Unfortunately, our standard of “success” is usually public recognition or the number of zeros in a paycheck. The standard should be though a happy, purposeful life.

This Jung quote struck me though as a powerful reminder that wherever we struggle for fulfillment, it really does matter, both to us and to our families, whether it’s wanting to be with children more or develop our gifts more. We are actually better parents when we find balance and take care of ourselves, which looks different for different people and even for husbands and wives. But the shared truth is that by attempting to suppress any good and real part of our beings, something is lost and our children feel that too.

It is worth adding that may people live through difficult circumstances and do not always the chance to strive in both or either of these areas. Compassion and aid to these people is a must, for our happiness and success as individuals is not unrelated to the success and happiness of our neighbors. And it’s simple decency. But it is not selfish to seek sustainable, healthy development in all areas of life. As I’ve cited before. this quote from Pope John Paul II sums it up:

“It is not wrong to want to live better; what is wrong is a style of life which is presumed to be better when it is directed towards ‘having’ rather than ‘being,’ and which wants to have more, not in order to be more but in order to spend life in enjoyment as an end in itself.”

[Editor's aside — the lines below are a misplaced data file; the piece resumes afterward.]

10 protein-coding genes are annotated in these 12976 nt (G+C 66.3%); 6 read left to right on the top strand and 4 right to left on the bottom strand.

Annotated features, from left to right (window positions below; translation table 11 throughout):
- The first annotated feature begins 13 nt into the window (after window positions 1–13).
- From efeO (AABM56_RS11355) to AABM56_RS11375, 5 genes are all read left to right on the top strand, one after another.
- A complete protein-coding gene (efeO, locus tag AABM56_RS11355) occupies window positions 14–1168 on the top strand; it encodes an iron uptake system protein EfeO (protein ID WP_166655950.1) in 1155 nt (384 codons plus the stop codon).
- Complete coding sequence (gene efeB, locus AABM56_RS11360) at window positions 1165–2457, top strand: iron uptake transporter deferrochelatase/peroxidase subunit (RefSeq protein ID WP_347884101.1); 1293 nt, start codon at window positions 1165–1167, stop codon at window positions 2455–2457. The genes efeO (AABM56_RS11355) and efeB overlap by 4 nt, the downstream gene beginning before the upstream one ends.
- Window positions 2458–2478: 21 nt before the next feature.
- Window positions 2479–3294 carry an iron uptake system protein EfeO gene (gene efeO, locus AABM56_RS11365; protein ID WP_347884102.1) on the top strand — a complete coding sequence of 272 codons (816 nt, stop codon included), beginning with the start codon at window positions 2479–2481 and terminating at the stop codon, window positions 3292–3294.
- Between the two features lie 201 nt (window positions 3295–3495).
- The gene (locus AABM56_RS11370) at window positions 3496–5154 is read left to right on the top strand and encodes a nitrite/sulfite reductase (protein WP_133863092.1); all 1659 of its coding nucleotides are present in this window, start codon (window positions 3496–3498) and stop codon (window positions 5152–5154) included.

— Pope John Paul II, Centesimus Annus
Question then: what does success mean to you?

Growth vs. Stagnation: The Primary Challenge of Adulthood

It’s easy–painfully easy–to resort to established ways of doing things: patterns we’ve learned, methods we know. We already know how to do it–and it works. In everything from how we communicate, the style of clothes we wear, the movies and music we consume, the technology we utilize and especially in our thought heuristics, we tend to opt for what we know.

As an adult, the fatal temptation is to resort to only these established methods and become confined by them instead of helped.

It’s been seven years now since I completed my undergraduate degree. College makes it easy to learn: it’s a new environment which demands us to adapt. It’s full of stimulating and challenging courses, people and events. We are encouraged to try new things, travel, consider and reconsider. It feels exhilarating and mind-stretching to piece together one’s own worldview from fresh and exciting ideas and experiences.

Then comes graduation, a job, parenthood and adult life.